She graduated from the University of New Hampshire with a degree in English, eventually landing in Manhattan at Random House, where she spent almost a decade designing covers for audiobooks and DVDs. (Her dad owned a tech company, so Lee grew up around computers and helped the book publisher’s art department transition to using design software.) In her free time, she started shooting amateur videos, which led to video work for local bands. “Like, all those weird artists, not anyone of note. It was when the sort of performance-art-and-everyone-living-in-warehouses scene was in Williamsburg in the ’90s,” she says. “Then one day, I wrote a scene. I didn’t mean to. I overheard a conversation and started writing and then just kept going and went, Oh, wait a minute. Now things are making sense.

She took a screenwriting class at NYU and started at Columbia University’s School of the Arts shortly after. Lee was one of the older students, and she says it was that experience that gave her the motivation she needed to get as much out of the program as she could. “I was just turning 30, and I met my collaborator Phil Johnston. We were paying for [the classes] ourselves,” she says. “I don’t know if it was being older or if it was just because I found the right thing, but there was no problem with focus.” She eventually won the Columbia University Film Festival with her screenplay Hinged on Stars, about a boy who loses his parents, and from that got an agent at CAA. A few years later, Johnston, who was working on a project for Disney, called and asked if she’d move to L.A. from New York to cowrite Wreck-It Ralph. She was a single mom with a 7-year-old daughter. “My entire family is from the East Coast, and my daughter’s entire life had been in New York City, and her father was still working there. But I knew the opportunity was so incredible, it would only create more opportunities for her,” she says. The job was supposed to last eight weeks. She’s now been in L.A. for almost nine years.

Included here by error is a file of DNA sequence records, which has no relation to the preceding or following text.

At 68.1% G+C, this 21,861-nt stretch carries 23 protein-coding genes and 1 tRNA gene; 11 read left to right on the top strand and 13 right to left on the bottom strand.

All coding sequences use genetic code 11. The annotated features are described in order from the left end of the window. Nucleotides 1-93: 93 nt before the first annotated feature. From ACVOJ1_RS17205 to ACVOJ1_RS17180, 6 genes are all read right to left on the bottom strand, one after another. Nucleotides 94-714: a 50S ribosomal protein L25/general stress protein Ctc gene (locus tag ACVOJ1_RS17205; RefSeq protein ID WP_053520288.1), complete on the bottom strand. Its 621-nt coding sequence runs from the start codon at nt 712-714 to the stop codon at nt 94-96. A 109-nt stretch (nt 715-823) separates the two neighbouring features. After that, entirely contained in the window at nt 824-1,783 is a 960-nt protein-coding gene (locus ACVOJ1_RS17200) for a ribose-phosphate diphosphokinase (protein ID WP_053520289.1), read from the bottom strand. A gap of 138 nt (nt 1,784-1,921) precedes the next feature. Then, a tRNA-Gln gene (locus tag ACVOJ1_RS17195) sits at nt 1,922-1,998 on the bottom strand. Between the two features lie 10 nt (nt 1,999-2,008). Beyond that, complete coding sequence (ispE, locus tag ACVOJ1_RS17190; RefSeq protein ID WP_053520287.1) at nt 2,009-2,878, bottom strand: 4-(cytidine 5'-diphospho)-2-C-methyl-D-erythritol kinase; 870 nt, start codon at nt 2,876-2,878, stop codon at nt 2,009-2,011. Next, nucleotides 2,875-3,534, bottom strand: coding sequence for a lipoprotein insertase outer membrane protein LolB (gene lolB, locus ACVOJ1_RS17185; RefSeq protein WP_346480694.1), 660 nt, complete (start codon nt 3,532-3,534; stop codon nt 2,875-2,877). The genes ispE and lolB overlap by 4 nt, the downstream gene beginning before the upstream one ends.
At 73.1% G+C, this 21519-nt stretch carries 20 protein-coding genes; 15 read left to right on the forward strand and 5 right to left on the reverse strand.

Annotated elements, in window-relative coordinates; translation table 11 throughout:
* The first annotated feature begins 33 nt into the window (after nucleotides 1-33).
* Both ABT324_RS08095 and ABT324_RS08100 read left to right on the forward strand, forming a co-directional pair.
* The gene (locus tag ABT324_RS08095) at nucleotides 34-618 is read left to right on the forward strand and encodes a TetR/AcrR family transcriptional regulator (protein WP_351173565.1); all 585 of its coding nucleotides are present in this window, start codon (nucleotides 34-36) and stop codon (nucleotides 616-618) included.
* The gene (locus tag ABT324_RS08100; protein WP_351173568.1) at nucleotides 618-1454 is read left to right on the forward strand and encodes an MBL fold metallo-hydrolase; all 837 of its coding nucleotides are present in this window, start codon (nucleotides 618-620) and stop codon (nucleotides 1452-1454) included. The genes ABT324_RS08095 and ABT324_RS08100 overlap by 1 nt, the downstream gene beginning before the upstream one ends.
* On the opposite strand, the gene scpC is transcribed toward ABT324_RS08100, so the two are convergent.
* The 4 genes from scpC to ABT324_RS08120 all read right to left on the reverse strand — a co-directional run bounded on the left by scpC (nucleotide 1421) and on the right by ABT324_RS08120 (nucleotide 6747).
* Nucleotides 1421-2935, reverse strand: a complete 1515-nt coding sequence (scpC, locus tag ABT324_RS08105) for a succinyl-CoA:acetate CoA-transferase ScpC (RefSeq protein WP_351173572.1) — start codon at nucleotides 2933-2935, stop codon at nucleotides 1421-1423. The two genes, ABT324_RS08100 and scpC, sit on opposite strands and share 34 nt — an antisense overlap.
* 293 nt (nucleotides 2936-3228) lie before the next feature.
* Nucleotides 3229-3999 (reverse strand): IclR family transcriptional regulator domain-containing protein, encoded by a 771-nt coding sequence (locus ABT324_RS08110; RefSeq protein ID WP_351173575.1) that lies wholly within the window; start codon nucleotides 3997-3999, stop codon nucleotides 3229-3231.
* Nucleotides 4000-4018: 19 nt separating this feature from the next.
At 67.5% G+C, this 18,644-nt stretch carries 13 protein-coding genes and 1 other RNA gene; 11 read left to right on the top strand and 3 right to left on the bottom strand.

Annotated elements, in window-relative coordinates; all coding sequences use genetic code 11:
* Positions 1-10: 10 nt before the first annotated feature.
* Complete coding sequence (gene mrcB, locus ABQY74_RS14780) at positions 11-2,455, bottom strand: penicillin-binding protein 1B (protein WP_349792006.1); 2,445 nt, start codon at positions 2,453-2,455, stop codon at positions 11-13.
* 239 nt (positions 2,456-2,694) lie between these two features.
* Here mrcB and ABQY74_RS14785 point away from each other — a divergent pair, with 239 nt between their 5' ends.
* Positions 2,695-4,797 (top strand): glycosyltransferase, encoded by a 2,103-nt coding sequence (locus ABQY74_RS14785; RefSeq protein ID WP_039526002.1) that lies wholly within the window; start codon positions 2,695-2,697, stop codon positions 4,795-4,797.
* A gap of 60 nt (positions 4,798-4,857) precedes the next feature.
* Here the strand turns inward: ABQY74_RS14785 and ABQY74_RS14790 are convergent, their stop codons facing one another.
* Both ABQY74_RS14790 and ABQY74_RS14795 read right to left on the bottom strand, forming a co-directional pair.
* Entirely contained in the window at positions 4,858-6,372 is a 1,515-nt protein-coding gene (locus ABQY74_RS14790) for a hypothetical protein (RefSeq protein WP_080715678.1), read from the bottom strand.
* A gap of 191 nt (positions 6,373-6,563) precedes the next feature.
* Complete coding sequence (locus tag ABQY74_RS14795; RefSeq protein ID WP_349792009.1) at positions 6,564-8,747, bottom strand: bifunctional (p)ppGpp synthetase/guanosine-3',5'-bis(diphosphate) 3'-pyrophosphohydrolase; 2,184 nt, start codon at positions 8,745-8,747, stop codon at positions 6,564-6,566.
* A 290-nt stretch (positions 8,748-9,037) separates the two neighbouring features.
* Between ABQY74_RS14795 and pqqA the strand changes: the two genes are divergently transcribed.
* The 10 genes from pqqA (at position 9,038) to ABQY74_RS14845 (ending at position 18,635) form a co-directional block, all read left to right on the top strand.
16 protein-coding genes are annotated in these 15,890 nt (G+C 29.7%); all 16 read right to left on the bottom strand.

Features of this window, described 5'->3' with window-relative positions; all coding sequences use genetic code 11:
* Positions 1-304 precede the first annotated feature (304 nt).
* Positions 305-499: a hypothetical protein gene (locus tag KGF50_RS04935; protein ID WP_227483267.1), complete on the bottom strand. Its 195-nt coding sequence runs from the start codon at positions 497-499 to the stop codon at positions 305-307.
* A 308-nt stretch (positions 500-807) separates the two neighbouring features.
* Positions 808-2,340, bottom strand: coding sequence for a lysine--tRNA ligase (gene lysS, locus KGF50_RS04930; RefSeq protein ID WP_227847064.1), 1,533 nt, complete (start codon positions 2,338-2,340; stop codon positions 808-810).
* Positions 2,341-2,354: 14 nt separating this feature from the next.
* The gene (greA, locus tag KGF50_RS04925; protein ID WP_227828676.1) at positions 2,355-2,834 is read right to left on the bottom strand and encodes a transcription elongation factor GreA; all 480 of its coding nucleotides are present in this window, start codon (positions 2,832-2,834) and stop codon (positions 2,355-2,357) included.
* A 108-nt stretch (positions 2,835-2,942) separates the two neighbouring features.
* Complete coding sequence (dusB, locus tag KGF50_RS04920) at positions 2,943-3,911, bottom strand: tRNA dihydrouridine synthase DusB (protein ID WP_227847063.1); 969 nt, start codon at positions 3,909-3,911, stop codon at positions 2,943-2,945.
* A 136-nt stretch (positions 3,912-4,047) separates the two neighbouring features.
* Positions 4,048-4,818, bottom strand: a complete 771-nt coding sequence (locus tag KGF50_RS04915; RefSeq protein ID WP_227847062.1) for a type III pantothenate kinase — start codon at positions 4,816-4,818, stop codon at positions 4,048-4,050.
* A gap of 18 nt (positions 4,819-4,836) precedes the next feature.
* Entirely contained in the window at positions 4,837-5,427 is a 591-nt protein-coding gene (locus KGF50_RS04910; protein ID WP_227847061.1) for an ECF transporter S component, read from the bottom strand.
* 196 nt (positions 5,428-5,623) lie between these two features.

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Lee and director Ava DuVernay on the set of A Wrinkle in Time, November 2016.
ATSUSHI NISHIJIMA

These days, she says she’s able to juggle a lot of things at once and that she acts largely on instinct. “Some people are processors, and I’m not. So you’ll get the best from me right away, and then I’ll sit back. Then I have less to offer. I jump around a lot, and I’m very fast.” But when it comes time to write, she draws on the hyperfocus that can be a hallmark of ADHD and works for seven or eight hours straight. (She’s never been on meds for the condition and has chosen to pursue educational therapy to treat her daughter. “The truth is, I understand myself better and better every day in working with her,” she says.)

As the head of the studio, Lee has lots of big-picture responsibilities, like figuring out Disney Animation’s slate for the next few years and overseeing all the movies currently in production—including Raya and the Last Dragon, which is slated for release in November 2020. “I like a big mess. That’s where a great story comes from because it’s complex. This is an environment where that is welcome and needed,” she says. “There hasn’t been any other workplace where I have felt more embraced for whatever this little crazy mind is.”

Lee is also involved in recruiting and developing new talent in a field historically dominated by men. That includes overseeing the films in Disney’s Short Circuit program, which develops emerging animators.

Paying her talent forward is something she learned from a chance meeting with Emma Thompson at an event honoring Angela Lansbury in 2013. “Emma Thompson is one of my heroes. I told her how inspiring she was,” says Lee. “She said, ‘Darling, Angela Lansbury inspired me, and I’ve inspired you. And now you have to pass that on.’”

This story appears in the Holiday 2019 issue of Marie Claire.